Wednesday, 17 June 2015

Sun shines light on obesity challenge

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The UV radiation dose used in the study was a low non-burning quantity of mostly UVB radiation, which someone with an average sensitivity to skin burn would receive if they stood in the sun at noon for up to ten minutes. The UV radiation dose used in the study was a low non-burning quantity of mostly UVB radiation, which someone with an average sensitivity to skin burn would receive if they stood in the sun at noon for up to ten minutes. Image: Let Ideas Compete
  • Radiation in sunlight reduces weight gain
  • Findings independent of vitamin D research 
  • Required radiation dose similar to 10 minutes in the sun

RECENT research supports the potential for sunlight to reduce the risk of excessive weight gain and also questions the effectiveness of vitamin D supplements to prevent obesity.

Obesity remains a growing health issue in Australia with more than 60 per cent of adults and 25 per cent of children suffering from abnormally high body fat accumulation.

Excessive weight gain, like high blood pressure, insulin resistance and elevated blood glucose levels, contributes to metabolic syndrome (MetS), a chronic disease linked to adult type II diabetes and heart disease.

Telethon Kids Institute research fellow Dr Shelley Gorman’s latest study showed repetitive exposure to ultraviolet (UV) radiation prevented excessive weight gain in experimental mice, which were kept on a high fat diet.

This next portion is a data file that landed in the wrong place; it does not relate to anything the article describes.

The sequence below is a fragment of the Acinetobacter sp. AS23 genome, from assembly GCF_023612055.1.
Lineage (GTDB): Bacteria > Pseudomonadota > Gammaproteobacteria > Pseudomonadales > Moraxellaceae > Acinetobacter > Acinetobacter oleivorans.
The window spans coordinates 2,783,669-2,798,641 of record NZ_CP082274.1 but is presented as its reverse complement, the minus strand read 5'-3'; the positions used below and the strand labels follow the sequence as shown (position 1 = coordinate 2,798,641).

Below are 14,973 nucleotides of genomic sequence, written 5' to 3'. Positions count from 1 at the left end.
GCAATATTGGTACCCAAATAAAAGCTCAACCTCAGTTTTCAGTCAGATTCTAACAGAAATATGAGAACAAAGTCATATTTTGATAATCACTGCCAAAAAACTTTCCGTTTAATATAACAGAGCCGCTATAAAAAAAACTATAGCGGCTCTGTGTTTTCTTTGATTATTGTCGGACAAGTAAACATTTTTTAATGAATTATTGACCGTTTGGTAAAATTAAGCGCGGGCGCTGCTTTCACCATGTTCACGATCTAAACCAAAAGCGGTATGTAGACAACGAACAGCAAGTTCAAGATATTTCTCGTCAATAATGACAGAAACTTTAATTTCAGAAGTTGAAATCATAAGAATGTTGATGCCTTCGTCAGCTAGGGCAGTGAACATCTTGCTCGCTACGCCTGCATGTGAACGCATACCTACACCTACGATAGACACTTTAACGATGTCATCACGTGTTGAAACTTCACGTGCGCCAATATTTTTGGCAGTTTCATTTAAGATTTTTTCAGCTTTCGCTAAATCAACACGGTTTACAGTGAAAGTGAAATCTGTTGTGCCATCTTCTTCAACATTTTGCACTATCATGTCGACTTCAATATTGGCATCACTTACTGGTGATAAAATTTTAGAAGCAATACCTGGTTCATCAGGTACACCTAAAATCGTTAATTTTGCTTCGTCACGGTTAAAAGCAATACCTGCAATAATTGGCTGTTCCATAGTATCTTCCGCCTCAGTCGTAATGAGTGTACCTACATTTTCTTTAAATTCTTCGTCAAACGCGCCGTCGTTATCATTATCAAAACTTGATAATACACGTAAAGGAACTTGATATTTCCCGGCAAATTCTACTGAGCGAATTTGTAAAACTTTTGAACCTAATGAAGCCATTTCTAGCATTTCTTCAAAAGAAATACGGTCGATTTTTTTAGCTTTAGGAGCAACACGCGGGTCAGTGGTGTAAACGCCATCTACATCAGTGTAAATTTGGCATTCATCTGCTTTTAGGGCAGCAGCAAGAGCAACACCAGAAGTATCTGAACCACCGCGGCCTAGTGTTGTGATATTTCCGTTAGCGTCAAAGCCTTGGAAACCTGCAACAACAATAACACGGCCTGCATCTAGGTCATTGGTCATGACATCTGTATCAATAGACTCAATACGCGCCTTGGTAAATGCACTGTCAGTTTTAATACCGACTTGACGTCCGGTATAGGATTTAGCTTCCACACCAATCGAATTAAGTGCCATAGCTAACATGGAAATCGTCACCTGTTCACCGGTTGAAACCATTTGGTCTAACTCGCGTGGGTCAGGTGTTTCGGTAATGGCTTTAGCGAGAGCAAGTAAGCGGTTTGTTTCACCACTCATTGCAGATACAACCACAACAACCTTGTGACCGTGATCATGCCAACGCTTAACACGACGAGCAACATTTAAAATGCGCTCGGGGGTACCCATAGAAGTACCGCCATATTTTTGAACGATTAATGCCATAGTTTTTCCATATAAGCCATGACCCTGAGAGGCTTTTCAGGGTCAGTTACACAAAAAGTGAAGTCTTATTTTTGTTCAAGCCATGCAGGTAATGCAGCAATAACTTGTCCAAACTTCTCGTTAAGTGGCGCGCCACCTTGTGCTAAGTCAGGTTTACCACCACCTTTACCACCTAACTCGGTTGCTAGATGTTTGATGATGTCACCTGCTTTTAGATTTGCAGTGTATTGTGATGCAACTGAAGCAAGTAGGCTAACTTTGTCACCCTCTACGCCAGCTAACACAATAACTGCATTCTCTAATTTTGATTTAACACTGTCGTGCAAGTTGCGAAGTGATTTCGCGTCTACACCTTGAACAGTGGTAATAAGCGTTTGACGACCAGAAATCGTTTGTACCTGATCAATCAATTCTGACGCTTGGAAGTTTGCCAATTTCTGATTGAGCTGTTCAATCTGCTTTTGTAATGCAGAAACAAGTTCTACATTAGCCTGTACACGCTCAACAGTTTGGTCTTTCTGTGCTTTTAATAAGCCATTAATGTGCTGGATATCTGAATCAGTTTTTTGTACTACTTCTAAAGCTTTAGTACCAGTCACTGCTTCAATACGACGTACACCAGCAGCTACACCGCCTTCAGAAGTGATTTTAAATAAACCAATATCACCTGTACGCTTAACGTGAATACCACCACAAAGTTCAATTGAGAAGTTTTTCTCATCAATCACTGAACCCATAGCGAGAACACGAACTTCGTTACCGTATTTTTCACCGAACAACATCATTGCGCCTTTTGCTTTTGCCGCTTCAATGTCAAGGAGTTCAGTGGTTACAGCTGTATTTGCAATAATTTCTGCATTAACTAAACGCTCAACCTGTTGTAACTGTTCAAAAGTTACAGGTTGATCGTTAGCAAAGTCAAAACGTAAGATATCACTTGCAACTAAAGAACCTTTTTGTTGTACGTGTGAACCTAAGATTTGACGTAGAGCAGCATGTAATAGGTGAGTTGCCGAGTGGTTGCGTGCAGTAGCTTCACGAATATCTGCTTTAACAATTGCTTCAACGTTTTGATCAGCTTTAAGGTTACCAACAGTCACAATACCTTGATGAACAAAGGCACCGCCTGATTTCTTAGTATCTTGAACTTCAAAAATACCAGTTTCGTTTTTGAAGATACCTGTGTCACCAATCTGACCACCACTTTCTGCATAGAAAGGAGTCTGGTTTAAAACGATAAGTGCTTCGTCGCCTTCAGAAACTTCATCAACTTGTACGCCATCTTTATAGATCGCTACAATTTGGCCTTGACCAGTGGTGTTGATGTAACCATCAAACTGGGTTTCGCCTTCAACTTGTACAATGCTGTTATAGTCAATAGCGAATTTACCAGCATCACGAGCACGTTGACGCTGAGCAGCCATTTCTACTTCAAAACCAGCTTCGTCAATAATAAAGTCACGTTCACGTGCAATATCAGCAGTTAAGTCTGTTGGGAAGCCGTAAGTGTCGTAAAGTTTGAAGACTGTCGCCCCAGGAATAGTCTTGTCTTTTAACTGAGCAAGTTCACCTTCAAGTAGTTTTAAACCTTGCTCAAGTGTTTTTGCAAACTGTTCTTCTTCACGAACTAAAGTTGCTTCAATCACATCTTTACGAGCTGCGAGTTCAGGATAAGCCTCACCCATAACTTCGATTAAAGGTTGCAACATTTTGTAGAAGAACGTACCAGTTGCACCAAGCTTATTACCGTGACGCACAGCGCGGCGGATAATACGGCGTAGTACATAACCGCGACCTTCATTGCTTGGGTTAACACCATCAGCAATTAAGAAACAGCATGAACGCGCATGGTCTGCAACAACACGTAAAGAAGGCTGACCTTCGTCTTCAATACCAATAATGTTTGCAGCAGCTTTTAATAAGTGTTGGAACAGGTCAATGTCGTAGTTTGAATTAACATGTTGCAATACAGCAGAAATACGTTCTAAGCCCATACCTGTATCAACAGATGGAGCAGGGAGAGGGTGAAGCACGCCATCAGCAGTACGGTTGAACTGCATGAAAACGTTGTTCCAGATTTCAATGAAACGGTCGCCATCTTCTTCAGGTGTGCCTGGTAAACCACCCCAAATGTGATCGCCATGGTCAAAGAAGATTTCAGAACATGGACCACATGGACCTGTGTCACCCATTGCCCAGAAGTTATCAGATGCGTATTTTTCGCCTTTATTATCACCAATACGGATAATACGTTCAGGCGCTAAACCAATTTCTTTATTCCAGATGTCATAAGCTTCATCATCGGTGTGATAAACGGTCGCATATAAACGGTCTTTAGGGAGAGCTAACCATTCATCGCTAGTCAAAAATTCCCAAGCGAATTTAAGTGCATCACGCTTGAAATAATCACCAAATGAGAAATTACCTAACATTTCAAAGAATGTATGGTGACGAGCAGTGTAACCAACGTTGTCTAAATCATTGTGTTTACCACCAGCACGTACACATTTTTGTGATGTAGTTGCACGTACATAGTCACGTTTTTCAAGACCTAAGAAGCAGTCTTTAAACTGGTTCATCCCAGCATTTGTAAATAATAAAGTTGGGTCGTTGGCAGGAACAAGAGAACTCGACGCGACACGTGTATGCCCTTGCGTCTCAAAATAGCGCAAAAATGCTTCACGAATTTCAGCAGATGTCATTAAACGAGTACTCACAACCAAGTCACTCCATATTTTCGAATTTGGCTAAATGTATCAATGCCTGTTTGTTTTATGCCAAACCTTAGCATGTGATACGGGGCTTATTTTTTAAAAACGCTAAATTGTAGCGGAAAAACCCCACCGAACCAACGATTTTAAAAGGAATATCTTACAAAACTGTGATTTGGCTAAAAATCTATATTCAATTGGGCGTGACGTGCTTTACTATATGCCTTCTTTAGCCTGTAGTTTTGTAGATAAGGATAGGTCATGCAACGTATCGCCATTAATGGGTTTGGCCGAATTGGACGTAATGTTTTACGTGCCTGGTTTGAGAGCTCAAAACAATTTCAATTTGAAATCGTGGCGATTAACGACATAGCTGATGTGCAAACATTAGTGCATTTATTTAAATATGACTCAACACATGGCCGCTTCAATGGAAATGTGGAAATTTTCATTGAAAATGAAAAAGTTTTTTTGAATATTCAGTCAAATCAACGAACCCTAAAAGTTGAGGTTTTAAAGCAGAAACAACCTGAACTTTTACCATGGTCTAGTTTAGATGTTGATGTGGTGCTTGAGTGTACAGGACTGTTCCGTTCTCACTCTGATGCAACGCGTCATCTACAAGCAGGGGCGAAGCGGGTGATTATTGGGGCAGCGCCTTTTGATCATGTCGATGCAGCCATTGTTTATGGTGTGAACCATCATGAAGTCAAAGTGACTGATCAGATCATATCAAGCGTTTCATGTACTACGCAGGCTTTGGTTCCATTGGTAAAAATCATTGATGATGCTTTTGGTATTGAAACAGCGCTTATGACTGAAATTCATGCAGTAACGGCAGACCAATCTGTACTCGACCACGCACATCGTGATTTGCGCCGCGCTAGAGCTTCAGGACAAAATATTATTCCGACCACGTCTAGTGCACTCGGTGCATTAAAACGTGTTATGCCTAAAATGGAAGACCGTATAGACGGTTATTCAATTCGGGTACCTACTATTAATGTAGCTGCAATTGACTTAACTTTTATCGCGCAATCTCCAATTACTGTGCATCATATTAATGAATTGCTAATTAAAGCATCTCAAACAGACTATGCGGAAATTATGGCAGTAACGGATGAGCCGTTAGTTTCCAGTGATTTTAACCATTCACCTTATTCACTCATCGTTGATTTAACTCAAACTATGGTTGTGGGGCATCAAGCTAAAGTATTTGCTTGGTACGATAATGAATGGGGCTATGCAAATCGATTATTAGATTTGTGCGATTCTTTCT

“These findings were independent of circulating vitamin D and could not be mimicked by vitamin D supplementation,” she says.

“While there seems to be a link between obesity and vitamin D, it remains uncertain whether there is a causal effect.”

“It looked like the presence of vitamin D in mice on the high fat diet prevented the [beneficial] effect of UV radiation on weight gain.”

Dr Gorman says so far clinical trials testing vitamin D supplementation to combat obesity and weight gain in the context of preventing MetS have also been inconclusive.

She says the causal pathway is more likely to be dependent on nitric oxide (NO) in the skin, which originates from diet and can be mobilised by UV radiation to become bioactive.

A few minutes of midday sun may do

The UV radiation dose used in the study was a low non-burning quantity of mostly UVB radiation, which someone with an average sensitivity to skin burn would receive if they stood in the sun at noon for up to ten minutes.

Dr Gorman found that by nature male mice make less vitamin D and process it faster.

She was able to use this observation to her advantage and created a unique male mouse model on a high fat diet to investigate UV radiation on obesity in the absence of vitamin D.

The three month-radiation treatment achieved 30-40 per cent less weight gain in these male mice destined to otherwise develop obesity.

Besides weigh gain, repetitive UV radiation also suppressed other clinical predictors of MetS development in this experiment such as fasting glucose, insulin and cholesterol.

Dr Gorman plans to try and apply the findings about treating obesity with sunlight exposure to humans.

Notes:

The Telethon Kids Institute researchers collaborated with experts from the Harry Perkins Institute of Medical Research and the Universities of Southampton and Edinburgh in the UK to complete this study.

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